E-health slow to take off in Africa

By Issa Sikiti da Silva, Dakar, Senegal

A medical expert in Senegal told Biztechafrica that the complexities of e-health make this sector too difficult to be truly accepted and adopted by many African governments.

“E-health has too many components that need all to be connected or well-connected to see its best results. In short, e-health is too complex and expensive, and for African countries whose healthcare systems are inadequate and in disarray, e-health is like a poison,” he said.

The medical doctor who has worked on a number of health projects across the continent said it was impossible to implement e-health in the current context.

“That’s why there is no appetite for many governments to take a bite of this food because they know that they won’t even be able to chew it, let alone swallow it,” he said.

“You can even see that there is no support from many African governments about this e-health project. Budgets are tight and money is a problem.”

The medical doctor spoke on condition of anonymity because he was bound by company policy not to speak to the media about this sensitive issue.

Despite this complexity, some African countries have taken the bite out of e-health, but experts said there is a long way to go for the continent to be reckoned as an e-health force.

According to Frost & Sullivan, despite many African countries adopting policies there has been limited progress in terms of e-health implementation project in Africa so far, and many e-health projects, it said, have failed to take off, and that 80% of the active projects are still at the pre-implementation/trial stage many years after project initiation.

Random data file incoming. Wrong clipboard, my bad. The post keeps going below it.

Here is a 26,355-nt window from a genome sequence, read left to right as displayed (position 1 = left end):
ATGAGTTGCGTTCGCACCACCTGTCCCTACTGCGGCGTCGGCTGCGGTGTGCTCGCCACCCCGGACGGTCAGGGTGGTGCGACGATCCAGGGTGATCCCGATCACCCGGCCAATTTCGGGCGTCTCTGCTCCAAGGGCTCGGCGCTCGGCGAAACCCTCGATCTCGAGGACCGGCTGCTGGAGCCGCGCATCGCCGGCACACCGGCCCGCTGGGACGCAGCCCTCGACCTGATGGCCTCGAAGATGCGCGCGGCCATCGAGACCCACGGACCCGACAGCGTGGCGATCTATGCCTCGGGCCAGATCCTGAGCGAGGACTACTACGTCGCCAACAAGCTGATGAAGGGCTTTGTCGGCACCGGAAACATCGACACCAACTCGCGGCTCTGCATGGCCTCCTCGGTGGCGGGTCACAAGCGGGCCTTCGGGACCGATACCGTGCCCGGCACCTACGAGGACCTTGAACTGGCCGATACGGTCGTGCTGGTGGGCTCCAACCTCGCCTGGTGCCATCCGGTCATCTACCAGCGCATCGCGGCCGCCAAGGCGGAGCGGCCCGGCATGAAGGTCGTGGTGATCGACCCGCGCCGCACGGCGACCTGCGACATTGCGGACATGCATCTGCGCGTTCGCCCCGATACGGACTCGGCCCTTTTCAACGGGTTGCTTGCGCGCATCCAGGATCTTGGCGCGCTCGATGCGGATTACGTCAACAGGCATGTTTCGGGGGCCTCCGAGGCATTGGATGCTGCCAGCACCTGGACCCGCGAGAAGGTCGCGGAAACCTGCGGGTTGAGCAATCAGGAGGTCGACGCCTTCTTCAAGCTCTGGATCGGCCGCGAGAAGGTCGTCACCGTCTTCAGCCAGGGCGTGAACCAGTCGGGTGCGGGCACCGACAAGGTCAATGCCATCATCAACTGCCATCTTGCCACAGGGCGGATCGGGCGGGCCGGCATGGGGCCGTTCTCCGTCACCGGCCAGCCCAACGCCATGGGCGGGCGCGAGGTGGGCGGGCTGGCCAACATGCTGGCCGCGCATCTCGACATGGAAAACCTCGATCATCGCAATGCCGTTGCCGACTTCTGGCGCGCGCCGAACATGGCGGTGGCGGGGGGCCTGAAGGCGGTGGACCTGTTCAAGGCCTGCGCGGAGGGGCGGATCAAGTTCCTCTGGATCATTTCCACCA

It is believed that countries such as Ghana, Kenya and South Africa are well-positioned to travel the e-health route. Although South Africa is said to have spent close to R6-billion on e-health projects, many countries have not spent a cent on e-health projects, worrying e-health pioneers who strongly believe that e-health could revolutionise the continent’s health care systems given its unlimited benefits and possibilities. 

The International e-Health Leadership and Development said e-health is capable of offering the following:

--E-health offers new benefits for citizens, patients, carers, health workers and healthcare provider organisations

--The benefits will help to improve health and solve healthcare capacity constraints.

The medical expert said: “Before you start to see these benefits, there are many sophisticated routes a project has to take and many components to go through - some connected to each other and others far apart from each other, and if you succeed to put all these systems together, then you can now talk about a successful e-health.”

He said e-health requires a huge collaboration between the actors involved.

“I’m not being an Afro-pessimist, but I’m a realist because I know how difficult is going to be for Africa to really come up with a solid e-health system.”

The International E-Health Leadership and Development said only an effective governance architecture could help manage the increasing complexity of e-health components.

The organisation cited the following as the components of e-health governance:

1.      decision-taking,

2.      engagement with stakeholders,

3.      collaboration,

4.      stewardship,

5.      probity,

6.      financial control,

7.      financial performance,

8.      reporting including quality and access,

9.      programme and project management,

10.    change management, outcomes

and benefits and promoting ehealth opportunities, investment and benefits.

For Frost & Sullivan, one of the biggest challenges of e-health project implementation is the complexity of tracking success of pilot projects and presenting benefits to key stakeholders and key healthcare providers. “Healthcare delivery is a complex process and eHealth interventions have been cited to have been lost in this complexity.”

 

 

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